"Mid Size Power Boats" - Buyers' Guide by David Pascoe

Sea Ray 500

Sea Ray 500

LOD: 50'1"  Weight:  34,500 lbs advertised
Beam:  15'0" Generator: Westerbeke 8.3kw
Draft:   4'0" Engines: Cat 3176, 600 hp,
      Twin Disc MG5112 vee drive

This is the second of this model we've examined and sea trialed within several months, one being a 1998 model and the other a 1996. There were few differences between the two except that one had a swim platform extension and the other did not. Also that the earlier model had a blistered bottom whereas the later one didn't. This was surprising because blistering on Sea Rays has been a rare occurrence of late.

THE HULL Banging around on the bottom of this boat gave the overall impression of solidity, hardness and thickness. In this age of "advanced composites," we no longer look at a molded boat and call it "fiberglass," for the fact is that in this age of "advanced composites" we no longer know what boats are made of, nor can we go chopping them up to find out. However, the one thing that can be said about this one is that, unlike so many boats, this one gave off no sense that it is suffering from a lack of structural strength, even after bashing one of them around pretty good out in the ocean.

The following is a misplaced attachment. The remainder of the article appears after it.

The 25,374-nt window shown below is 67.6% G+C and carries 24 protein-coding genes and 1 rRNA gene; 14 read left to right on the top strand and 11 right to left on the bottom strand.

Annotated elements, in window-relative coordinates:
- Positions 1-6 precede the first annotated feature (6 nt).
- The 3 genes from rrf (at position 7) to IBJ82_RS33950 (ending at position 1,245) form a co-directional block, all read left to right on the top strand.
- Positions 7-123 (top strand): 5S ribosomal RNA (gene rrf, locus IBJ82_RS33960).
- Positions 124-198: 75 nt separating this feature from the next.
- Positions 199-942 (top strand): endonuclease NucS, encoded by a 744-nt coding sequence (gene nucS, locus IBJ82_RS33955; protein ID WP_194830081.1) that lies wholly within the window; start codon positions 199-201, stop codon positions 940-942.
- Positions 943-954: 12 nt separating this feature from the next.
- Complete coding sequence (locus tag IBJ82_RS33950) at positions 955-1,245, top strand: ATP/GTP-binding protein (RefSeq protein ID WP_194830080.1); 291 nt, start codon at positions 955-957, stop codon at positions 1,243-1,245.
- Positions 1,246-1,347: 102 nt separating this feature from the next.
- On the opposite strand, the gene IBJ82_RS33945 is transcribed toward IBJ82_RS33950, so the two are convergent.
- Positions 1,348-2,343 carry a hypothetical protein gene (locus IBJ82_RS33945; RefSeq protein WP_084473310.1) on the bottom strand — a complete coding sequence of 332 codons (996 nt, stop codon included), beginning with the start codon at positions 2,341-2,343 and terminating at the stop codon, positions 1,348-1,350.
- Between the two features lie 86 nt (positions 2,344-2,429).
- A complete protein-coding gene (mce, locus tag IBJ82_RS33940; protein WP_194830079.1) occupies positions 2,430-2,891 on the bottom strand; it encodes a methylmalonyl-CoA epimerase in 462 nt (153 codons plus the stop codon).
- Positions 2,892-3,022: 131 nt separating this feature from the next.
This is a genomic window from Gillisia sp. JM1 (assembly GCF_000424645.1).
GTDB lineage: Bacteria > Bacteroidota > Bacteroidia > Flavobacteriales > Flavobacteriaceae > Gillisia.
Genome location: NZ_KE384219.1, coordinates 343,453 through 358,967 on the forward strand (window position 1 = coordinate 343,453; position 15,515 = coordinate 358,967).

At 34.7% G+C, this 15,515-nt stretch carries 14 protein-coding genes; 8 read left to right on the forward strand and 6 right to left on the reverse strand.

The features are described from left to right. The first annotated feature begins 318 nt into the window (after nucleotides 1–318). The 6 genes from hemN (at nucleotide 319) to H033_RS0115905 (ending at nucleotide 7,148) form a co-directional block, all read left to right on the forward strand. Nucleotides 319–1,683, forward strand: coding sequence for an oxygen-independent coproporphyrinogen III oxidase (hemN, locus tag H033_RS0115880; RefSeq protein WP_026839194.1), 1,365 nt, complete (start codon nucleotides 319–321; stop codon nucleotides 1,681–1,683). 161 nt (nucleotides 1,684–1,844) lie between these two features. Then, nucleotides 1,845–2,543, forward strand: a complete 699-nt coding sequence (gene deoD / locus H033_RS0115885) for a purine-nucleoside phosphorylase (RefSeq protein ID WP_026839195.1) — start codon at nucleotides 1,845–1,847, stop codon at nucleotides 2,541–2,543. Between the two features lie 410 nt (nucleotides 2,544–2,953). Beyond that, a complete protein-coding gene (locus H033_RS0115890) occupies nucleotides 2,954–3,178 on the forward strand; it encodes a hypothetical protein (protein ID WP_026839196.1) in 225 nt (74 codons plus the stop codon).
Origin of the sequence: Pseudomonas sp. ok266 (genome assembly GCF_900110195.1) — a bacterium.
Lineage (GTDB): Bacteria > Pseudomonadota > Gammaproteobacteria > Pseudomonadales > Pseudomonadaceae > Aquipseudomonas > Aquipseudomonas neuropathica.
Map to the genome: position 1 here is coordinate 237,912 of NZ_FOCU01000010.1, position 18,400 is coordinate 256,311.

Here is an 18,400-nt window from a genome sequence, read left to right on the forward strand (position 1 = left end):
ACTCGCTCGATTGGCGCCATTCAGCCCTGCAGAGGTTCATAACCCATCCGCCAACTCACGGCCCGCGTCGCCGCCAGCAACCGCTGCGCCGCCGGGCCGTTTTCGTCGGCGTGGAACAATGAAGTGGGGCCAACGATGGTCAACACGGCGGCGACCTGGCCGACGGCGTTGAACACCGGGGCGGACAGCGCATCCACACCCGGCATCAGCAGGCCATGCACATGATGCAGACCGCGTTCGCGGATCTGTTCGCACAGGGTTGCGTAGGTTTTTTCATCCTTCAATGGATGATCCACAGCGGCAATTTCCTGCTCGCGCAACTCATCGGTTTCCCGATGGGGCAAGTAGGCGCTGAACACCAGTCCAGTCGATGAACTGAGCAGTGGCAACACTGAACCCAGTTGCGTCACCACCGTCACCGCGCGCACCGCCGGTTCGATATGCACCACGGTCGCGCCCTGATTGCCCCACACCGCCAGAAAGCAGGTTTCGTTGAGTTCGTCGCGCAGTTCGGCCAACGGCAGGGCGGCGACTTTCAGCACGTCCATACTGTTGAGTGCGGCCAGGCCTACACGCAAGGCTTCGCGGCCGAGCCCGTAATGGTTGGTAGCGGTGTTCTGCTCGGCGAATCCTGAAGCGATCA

While we can't see much on the internal hull, we did get a few peaks at the stringers in the forward section. These are very tall -- usually around 18" and sometimes more -- and were revealed to have a core of three, 3/4" plywood, for a total thickness of 3-1/2 inches. The stringers were well encapsulated in chopped strand matt (at least on the visible surface), and were very heavily gel coated. There wasn't any indication that they'd suffer from water penetration and deterioration as is known to happen in the past.

The hull sides were equally solid, and displayed no indication that they'd be subject to panting or deflection under pounding conditions. Indeed, we did get the opportunity to test this out in rough water conditions. Observation revealed that the four port holes on each side were neither fluttering or leaking. The bulkheading throughout seems to be adequate, though it's pretty